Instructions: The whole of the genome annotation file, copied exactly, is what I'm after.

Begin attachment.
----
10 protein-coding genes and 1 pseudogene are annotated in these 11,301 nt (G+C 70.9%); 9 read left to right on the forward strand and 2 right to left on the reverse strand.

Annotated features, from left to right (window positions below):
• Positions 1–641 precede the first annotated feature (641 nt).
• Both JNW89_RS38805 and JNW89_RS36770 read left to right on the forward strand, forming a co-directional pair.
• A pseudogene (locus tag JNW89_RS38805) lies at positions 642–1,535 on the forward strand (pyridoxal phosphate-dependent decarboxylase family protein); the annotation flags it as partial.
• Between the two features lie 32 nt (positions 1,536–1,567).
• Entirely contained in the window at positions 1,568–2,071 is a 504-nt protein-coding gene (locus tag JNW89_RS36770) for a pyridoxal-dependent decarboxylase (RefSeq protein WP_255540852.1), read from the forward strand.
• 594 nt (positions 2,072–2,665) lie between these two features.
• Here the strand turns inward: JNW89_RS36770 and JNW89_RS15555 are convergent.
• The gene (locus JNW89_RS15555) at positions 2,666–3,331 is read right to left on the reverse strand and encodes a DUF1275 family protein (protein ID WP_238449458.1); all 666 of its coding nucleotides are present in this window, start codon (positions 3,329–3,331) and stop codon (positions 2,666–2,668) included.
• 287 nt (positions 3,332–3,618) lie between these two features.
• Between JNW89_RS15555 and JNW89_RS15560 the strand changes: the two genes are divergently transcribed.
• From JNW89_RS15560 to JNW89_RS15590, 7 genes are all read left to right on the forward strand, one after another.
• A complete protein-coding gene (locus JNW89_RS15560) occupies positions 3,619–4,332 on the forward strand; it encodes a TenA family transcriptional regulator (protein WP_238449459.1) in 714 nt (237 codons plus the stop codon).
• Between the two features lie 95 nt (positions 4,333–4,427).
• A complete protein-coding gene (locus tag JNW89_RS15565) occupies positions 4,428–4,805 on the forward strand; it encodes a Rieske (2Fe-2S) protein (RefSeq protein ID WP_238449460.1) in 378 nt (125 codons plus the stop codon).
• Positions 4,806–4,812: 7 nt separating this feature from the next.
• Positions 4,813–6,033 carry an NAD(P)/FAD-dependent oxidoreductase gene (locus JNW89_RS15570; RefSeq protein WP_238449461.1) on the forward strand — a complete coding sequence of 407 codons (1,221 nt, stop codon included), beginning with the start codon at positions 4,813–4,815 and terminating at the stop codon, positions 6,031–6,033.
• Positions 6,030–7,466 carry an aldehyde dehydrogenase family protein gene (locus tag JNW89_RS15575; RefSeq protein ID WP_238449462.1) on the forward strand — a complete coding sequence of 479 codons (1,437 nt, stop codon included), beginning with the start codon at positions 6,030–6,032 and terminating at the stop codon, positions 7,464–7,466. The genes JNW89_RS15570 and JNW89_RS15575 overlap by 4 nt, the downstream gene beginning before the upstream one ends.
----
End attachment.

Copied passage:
10 protein-coding genes and 1 pseudogene are annotated in these 11,301 nt (G+C 70.9%); 9 read left to right on the forward strand and 2 right to left on the reverse strand.

Annotated features, from left to right (window positions below):
• Positions 1–641 precede the first annotated feature (641 nt).
• Both JNW89_RS38805 and JNW89_RS36770 read left to right on the forward strand, forming a co-directional pair.
• A pseudogene (locus tag JNW89_RS38805) lies at positions 642–1,535 on the forward strand (pyridoxal phosphate-dependent decarboxylase family protein); the annotation flags it as partial.
• Between the two features lie 32 nt (positions 1,536–1,567).
• Entirely contained in the window at positions 1,568–2,071 is a 504-nt protein-coding gene (locus tag JNW89_RS36770) for a pyridoxal-dependent decarboxylase (RefSeq protein WP_255540852.1), read from the forward strand.
• 594 nt (positions 2,072–2,665) lie between these two features.
• Here the strand turns inward: JNW89_RS36770 and JNW89_RS15555 are convergent.
• The gene (locus JNW89_RS15555) at positions 2,666–3,331 is read right to left on the reverse strand and encodes a DUF1275 family protein (protein ID WP_238449458.1); all 666 of its coding nucleotides are present in this window, start codon (positions 3,329–3,331) and stop codon (positions 2,666–2,668) included.
• 287 nt (positions 3,332–3,618) lie between these two features.
• Between JNW89_RS15555 and JNW89_RS15560 the strand changes: the two genes are divergently transcribed.
• From JNW89_RS15560 to JNW89_RS15590, 7 genes are all read left to right on the forward strand, one after another.
• A complete protein-coding gene (locus JNW89_RS15560) occupies positions 3,619–4,332 on the forward strand; it encodes a TenA family transcriptional regulator (protein WP_238449459.1) in 714 nt (237 codons plus the stop codon).
• Between the two features lie 95 nt (positions 4,333–4,427).
• A complete protein-coding gene (locus tag JNW89_RS15565) occupies positions 4,428–4,805 on the forward strand; it encodes a Rieske (2Fe-2S) protein (RefSeq protein ID WP_238449460.1) in 378 nt (125 codons plus the stop codon).
• Positions 4,806–4,812: 7 nt separating this feature from the next.
• Positions 4,813–6,033 carry an NAD(P)/FAD-dependent oxidoreductase gene (locus JNW89_RS15570; RefSeq protein WP_238449461.1) on the forward strand — a complete coding sequence of 407 codons (1,221 nt, stop codon included), beginning with the start codon at positions 4,813–4,815 and terminating at the stop codon, positions 6,031–6,033.
• Positions 6,030–7,466 carry an aldehyde dehydrogenase family protein gene (locus tag JNW89_RS15575; RefSeq protein ID WP_238449462.1) on the forward strand — a complete coding sequence of 479 codons (1,437 nt, stop codon included), beginning with the start codon at positions 6,030–6,032 and terminating at the stop codon, positions 7,464–7,466. The genes JNW89_RS15570 and JNW89_RS15575 overlap by 4 nt, the downstream gene beginning before the upstream one ends.